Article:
The previous studies of our group[15],[16] have confirmed that 18β-GA has a good therapeutic effect on PAH rats, this effect is related to reducing the mean pulmonary artery pressure and right ventricular systolic pressure (RVSP) in PAH rats, and reducing RV hypertrophy and histopathological changes, inhibiting oxidative stress and remodeling mediated by RhoA/ROCK signaling pathway, thereby improving PAH. Studies have shown that 18β-GA could inhibit the development of liver cancer by reducing ERS.[17] In addition, 18β-GA has an anti-tumor effect by inhibiting the NF-κB signaling pathway.[18] However, few studies could be found about whether 18β-GA could also alleviate ERS-induced inflammation and inhibit PERK/eIF2α/NF-κB signaling pathway.

According to the control principle in the experimental design, it is often necessary to add a positive control drug group to the study to verify the reliability of the drug treatment effect. Sildenafil has been approved by the United States Food and Drug Administration as a new drug for PAH that inhibits PDE-5 activity, which in turn relaxes vascular smooth muscle, reverses vascular remodeling, and leads to a decrease in pulmonary arterial pressure. Therefore, sildenafil was selected as the positive control drug for 18β-GA in this study.

Here, we hypothesized that 18β-GA could treat PAH through this approach, and designed this experiment to verify our hypothesis.


  Materials and Methods Top


Animals

Male Sprague-Dawley (SD) rats (220–260 g, 7 weeks old) were supplied by the animal experimental center of Ningxia Medical University (SYXK Ningxia 2015-0001). The animal experimental procedures were approved in accordance with the Institutional Animal Care and Use Committee of Ningxia Medical University. All the rats were housed under specific conditions (12 h light/12 h dark cycle, 22°C ± 3°C) and given free access to water and food.

Drugs and reagents

18β-GA with purity greater than 98% was purchased from Yuan Ye Biotechnology (China). MCT was purchased from Sigma-Aldrich (USA). Sildenafil was purchased from Pfizer (USA). Antibodies of GRP78, IκBα, tumor necrosis factor-α (TNF-α), β-actin, and Goat anti-rabbit immunoglobulin G (IgG) were purchased from Proteintech Group (USA). Phospho-PERK antibody and phospho-eIF2 alpha antibody were purchased from Affinity Biosciences (USA). Antibodies of NF-κB p65 and phospho-NF-κB p65 were purchased from Cell Signaling Technology (USA). Antibodies of monocyte chemoattractant protein-1 (MCP-1) and interleukin (IL)-6 were purchased from Abcam Biotechnology (USA). Recombinant Human PDGF-BB was purchased from ProsPec-Tany TechnoGene Ltd. (Israel). WST-1 Cell Proliferation and Cytotoxicity Assay Kit was purchased from Beyotime Biotechnology (China). A cell proliferation enzyme-linked immunosorbent assay (ELISA), BrdU (colorimetric) kit was purchased from Roche (Germany). Human MCP-1 ELISA Kit, Human TNF-α ELISA Kit, and Human IL-6 ELISA Kit were purchased from Boster Biological Technology (China).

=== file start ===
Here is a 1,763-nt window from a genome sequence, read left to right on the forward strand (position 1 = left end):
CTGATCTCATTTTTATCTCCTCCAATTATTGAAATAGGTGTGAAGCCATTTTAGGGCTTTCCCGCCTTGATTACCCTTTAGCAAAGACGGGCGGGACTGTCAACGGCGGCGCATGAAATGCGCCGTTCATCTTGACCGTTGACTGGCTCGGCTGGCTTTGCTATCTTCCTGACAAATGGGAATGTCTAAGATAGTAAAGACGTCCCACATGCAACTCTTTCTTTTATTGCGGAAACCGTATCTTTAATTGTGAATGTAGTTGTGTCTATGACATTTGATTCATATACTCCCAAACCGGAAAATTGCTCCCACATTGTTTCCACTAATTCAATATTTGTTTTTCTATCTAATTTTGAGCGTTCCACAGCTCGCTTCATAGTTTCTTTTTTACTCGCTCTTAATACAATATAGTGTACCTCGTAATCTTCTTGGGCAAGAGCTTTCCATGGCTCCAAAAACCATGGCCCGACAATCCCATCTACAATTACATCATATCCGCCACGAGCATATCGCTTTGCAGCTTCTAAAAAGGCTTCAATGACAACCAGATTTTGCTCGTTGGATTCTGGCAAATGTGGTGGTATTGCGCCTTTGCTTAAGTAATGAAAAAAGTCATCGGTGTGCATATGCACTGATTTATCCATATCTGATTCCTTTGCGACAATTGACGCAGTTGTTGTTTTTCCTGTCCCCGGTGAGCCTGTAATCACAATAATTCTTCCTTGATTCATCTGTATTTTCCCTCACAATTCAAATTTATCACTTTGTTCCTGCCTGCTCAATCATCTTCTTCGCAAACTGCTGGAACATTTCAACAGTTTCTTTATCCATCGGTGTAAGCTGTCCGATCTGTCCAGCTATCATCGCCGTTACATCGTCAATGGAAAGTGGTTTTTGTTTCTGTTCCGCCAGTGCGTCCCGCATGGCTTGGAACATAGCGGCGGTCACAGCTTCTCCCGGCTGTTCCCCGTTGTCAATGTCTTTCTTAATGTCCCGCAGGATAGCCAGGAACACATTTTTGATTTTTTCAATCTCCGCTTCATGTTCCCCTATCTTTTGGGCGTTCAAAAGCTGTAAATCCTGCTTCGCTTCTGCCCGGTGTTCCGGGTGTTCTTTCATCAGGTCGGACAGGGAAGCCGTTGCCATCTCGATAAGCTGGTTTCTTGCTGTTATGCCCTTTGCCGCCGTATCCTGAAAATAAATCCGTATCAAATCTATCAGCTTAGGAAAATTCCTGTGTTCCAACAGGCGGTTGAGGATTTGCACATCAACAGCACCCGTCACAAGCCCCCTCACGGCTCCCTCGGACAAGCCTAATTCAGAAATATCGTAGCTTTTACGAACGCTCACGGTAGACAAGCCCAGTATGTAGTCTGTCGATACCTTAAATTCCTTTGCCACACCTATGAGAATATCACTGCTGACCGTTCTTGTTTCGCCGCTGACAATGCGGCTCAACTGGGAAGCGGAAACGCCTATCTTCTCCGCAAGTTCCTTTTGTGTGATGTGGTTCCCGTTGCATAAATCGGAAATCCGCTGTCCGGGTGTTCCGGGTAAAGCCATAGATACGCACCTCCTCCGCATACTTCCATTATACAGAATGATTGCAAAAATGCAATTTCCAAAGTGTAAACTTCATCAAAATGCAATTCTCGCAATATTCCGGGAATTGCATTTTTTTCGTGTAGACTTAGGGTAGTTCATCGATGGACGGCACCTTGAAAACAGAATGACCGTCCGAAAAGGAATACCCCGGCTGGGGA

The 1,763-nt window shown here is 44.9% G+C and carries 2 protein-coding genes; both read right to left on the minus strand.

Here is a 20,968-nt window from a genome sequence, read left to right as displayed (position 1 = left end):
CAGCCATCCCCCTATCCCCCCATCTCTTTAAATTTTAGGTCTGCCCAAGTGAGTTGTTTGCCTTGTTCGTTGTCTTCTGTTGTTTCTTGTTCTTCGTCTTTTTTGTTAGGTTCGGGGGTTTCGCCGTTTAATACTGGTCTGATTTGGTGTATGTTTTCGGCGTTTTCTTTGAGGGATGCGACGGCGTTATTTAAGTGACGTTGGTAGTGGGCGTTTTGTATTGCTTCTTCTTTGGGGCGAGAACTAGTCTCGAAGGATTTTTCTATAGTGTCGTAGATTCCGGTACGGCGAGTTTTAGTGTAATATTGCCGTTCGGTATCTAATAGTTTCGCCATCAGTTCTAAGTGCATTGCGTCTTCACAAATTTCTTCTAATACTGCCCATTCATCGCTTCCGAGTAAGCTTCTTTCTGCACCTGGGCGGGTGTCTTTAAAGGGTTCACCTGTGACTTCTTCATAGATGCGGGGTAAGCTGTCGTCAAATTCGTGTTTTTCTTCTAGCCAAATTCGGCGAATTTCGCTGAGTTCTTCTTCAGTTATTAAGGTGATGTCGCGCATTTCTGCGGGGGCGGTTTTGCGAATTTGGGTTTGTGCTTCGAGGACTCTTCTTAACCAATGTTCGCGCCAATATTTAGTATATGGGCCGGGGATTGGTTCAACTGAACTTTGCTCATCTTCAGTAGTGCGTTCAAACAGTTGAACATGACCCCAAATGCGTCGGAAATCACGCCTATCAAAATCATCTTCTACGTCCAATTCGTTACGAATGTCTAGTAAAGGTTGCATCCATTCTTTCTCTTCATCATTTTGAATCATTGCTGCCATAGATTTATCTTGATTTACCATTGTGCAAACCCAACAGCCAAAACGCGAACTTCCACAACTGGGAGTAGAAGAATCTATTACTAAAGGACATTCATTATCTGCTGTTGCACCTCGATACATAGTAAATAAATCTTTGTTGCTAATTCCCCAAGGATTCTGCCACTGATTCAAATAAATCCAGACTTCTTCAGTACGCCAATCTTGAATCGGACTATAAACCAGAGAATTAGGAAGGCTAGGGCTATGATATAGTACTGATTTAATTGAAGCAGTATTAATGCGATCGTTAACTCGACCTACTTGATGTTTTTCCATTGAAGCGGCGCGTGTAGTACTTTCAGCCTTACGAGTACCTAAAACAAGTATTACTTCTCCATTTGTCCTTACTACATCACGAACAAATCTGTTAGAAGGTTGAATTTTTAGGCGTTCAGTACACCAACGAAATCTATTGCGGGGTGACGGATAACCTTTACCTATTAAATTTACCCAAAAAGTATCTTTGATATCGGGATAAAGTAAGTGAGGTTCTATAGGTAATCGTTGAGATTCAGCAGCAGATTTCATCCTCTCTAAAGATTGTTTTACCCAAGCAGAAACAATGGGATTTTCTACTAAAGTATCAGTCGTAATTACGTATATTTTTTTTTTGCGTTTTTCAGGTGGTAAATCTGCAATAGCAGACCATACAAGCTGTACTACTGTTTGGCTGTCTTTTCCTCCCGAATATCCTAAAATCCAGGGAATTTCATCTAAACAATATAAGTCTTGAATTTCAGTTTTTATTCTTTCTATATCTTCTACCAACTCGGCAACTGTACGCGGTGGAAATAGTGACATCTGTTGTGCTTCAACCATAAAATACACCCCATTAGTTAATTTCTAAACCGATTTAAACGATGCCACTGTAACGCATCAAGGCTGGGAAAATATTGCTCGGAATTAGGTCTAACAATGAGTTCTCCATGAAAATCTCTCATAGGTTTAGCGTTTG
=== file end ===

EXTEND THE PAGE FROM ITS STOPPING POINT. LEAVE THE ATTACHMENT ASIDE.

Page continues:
Animal groups and treatments

This study was approved by the experimental animal center of the experimental animal center of Ningxia Medical University. Adult male SD rats weighing 240–300 g were kept under constant condition in 12 h dark/12 h light alternation with standard feed and water. SD rats were randomly divided into 6 groups: control group, model group (MCT 60 mg/kg), sildenafil group (MCT + sildenafil 30 mg/kg/day), and 18β-GA groups (MCT + 18β-GA 100, 50, and 25 mg/kg/day). On day 0, the PAH model was established by a single subcutaneous injection of MCT 60 mg/kg in the neck (control animals subcutaneously injecting saline). Three weeks after MCT injection, rats in each group were treated with different doses of 18β-GA or sildenafil, and treatments in all groups were lasted for 3 weeks.

Hemodynamic indexes